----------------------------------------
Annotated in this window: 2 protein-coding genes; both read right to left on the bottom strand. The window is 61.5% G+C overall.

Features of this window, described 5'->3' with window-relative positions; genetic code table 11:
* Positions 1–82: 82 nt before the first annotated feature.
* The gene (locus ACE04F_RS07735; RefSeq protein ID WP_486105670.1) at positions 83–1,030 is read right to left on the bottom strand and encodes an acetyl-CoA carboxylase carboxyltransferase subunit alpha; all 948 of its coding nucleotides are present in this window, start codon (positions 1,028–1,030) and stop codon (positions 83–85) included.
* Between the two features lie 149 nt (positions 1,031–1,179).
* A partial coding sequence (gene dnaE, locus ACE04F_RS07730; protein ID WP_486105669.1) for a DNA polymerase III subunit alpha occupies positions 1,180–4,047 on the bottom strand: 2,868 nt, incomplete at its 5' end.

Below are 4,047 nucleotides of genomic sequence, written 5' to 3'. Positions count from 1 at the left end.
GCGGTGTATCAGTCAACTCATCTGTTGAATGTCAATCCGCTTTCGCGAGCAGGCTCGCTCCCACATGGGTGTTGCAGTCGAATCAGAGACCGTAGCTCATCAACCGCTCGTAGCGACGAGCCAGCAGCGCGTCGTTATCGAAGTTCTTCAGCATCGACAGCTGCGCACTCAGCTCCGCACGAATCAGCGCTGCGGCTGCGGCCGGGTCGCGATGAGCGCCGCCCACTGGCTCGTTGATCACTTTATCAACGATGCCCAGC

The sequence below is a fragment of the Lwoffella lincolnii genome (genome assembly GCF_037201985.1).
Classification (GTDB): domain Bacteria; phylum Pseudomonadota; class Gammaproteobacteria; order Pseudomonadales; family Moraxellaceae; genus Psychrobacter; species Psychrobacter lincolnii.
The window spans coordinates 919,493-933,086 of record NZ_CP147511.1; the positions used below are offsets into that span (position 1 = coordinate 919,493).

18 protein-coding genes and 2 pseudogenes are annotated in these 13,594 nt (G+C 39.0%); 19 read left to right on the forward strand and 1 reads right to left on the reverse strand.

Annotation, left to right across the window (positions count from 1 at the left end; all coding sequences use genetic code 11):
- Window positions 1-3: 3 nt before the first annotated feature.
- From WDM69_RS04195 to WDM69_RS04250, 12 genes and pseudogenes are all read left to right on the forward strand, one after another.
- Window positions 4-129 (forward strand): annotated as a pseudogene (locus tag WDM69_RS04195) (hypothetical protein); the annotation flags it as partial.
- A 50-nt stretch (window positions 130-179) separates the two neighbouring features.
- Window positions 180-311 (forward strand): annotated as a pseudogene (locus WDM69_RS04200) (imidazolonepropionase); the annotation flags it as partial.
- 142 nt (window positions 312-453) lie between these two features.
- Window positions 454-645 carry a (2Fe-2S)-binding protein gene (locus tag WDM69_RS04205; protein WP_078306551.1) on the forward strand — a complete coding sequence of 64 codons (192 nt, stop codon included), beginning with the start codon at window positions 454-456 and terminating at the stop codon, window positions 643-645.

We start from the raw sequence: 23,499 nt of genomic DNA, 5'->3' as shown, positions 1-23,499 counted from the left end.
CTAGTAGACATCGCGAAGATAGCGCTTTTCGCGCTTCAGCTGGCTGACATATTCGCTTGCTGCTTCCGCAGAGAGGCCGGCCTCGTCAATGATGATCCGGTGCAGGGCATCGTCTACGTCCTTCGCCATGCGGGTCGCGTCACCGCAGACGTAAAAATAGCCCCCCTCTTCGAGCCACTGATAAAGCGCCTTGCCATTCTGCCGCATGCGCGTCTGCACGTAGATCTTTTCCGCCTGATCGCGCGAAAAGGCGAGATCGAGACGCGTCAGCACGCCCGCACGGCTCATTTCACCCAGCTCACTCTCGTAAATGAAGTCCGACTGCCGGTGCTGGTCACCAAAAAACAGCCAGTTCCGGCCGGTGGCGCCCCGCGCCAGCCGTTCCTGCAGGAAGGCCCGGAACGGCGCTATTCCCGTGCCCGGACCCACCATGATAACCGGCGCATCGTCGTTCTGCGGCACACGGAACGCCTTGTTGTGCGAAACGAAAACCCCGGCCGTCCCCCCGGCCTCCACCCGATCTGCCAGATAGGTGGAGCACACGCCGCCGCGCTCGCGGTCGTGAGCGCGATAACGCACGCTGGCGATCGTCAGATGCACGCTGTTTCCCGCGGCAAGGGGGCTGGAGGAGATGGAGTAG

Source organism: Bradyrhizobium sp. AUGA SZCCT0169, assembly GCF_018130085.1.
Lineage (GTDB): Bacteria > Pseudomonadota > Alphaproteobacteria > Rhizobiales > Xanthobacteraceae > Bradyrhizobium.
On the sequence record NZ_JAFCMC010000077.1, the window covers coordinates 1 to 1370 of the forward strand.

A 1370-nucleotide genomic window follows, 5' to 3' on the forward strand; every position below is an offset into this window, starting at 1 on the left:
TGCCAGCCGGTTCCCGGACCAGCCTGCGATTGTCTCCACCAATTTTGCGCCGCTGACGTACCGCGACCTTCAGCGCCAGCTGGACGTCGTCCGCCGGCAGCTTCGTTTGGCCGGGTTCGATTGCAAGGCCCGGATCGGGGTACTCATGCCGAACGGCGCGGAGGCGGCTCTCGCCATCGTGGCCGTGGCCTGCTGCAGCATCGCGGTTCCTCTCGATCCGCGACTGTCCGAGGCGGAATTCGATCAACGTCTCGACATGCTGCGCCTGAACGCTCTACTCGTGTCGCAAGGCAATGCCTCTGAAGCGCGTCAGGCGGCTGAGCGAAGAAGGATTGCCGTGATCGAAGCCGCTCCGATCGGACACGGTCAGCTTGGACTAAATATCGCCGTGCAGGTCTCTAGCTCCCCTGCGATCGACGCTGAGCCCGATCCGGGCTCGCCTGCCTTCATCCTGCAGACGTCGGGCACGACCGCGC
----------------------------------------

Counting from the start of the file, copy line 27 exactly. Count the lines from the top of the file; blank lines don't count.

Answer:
TGCCAGCCGGTTCCCGGACCAGCCTGCGATTGTCTCCACCAATTTTGCGCCGCTGACGTACCGCGACCTTCAGCGCCAGCTGGACGTCGTCCGCCGGCAGCTTCGTTTGGCCGGGTTCGATTGCAAGGCCCGGATCGGGGTACTCATGCCGAACGGCGCGGAGGCGGCTCTCGCCATCGTGGCCGTGGCCTGCTGCAGCATCGCGGTTCCTCTCGATCCGCGACTGTCCGAGGCGGAATTCGATCAACGTCTCGACATGCTGCGCCTGAACGCTCTACTCGTGTCGCAAGGCAATGCCTCTGAAGCGCGTCAGGCGGCTGAGCGAAGAAGGATTGCCGTGATCGAAGCCGCTCCGATCGGACACGGTCAGCTTGGACTAAATATCGCCGTGCAGGTCTCTAGCTCCCCTGCGATCGACGCTGAGCCCGATCCGGGCTCGCCTGCCTTCATCCTGCAGACGTCGGGCACGACCGCGC